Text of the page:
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Find unit vectors that satisfy the given conditions: a. The unit vector in R^3 oppositely...

Question:

Find unit vectors that satisfy the given conditions:

a. The unit vector in {eq}R^3 {/eq} oppositely directed to -j + k is_____. (You can represent that vector in any form - either as a list of components enclosed in angular brackets or as a linear combination of the standard basis vectors i, j, k.)

b. The unit vector in {eq}R^2 {/eq} that has the same direction as the vector from the point A=(-4, -2) to the point B= (-4, 2) is _____

Vectors:

It is important to keep in mind that vectors are not fixed at any particular location: they are simply directed line segments. When we add them, we add components. Two vectors are parallel if they are scalar multiples of each other since all a scalar multiple does is affect the length of a vector (it can't possible change its direction).

Answer and Explanation:

Part A

Bracket notation is preferable as it makes explicit all ones and zeroes and ensures that everything is in proper order. So we have

{eq}\begin{align*} \vec v &= - \hat j + \hat k = \left< 0, -1, 1 \right> \end{align*} {/eq}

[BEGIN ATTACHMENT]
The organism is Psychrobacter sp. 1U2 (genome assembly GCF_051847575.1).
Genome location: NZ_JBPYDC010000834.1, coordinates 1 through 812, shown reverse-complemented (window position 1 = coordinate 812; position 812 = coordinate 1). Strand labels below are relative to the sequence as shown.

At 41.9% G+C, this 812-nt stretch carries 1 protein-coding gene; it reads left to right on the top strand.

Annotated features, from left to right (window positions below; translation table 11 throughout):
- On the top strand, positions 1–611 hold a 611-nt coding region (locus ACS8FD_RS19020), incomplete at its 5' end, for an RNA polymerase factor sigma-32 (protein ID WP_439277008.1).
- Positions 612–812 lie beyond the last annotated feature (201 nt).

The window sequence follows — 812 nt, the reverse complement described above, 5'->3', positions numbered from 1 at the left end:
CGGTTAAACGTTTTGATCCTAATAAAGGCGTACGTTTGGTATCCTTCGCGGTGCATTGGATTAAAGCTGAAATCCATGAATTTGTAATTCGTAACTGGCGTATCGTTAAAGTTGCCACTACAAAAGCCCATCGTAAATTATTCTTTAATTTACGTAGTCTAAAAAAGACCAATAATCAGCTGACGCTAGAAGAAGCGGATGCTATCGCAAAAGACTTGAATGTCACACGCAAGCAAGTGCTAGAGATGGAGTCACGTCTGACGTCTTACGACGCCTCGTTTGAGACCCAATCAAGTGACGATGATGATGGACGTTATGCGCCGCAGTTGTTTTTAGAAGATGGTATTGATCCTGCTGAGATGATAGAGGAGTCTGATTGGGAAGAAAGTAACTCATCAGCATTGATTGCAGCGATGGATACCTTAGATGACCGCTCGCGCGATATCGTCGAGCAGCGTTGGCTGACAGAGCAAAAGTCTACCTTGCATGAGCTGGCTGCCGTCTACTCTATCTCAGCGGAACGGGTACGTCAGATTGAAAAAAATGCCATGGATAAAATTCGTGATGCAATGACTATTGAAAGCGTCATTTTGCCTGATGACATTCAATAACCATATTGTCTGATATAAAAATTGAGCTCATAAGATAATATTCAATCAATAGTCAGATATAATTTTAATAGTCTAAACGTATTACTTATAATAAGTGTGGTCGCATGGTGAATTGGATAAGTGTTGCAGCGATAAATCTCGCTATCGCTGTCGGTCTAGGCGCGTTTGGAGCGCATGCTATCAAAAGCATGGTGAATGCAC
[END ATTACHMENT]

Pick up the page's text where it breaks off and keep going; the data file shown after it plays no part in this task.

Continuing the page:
We want the vector that zeroes this out:

{eq}\begin{align*} \vec v + \vec u &= 0 \\ \left< 0, -1, 1 \right> + \vec u &= 0 \\ \end{align*} {/eq}

And so we must have

{eq}\begin{align*} \vec u &= \left< 0, 1, -1 \right> \end{align*} {/eq}

All we really need to do is flip the sign to get the opposite directed vector. It has magnitude

{eq}\begin{align*} | \vec u | &= \sqrt{\left( 0 \right)^2+\left( 1 \right)^2+\left( -1 \right)^2} \\ &= \sqrt2 \end{align*} {/eq}

And so the vector we seek is

{eq}\begin{align*} \hat u &= \frac{\vec u }{| \vec u |} \\ &= \frac{\left< 0, 1, -1 \right>}{\sqrt2} \end{align*} {/eq}


Part B

Next, what we are really looking for is the unit vector that points from A to B. The resultant vector, i.e. direction vector, from A to B is

{eq}\begin{align*} \vec u &= \left< -4,2 \right> - \left< -4, -2 \right> \\ &= \left< 0, 4 \right> \end{align*} {/eq}

This obviously has magnitude 4, so we have

{eq}\begin{align*} \vec u &= \left< 0,1 \right> \end{align*} {/eq}

This is clearly true since to get from point A to point B all we have to do is head in the positive {eq}y {/eq} direction.


Learn more about this topic:

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Vectors: Definition, Types & Examples

from Common Entrance Test (CET): Study Guide & Syllabus

Chapter 57 / Lesson 3
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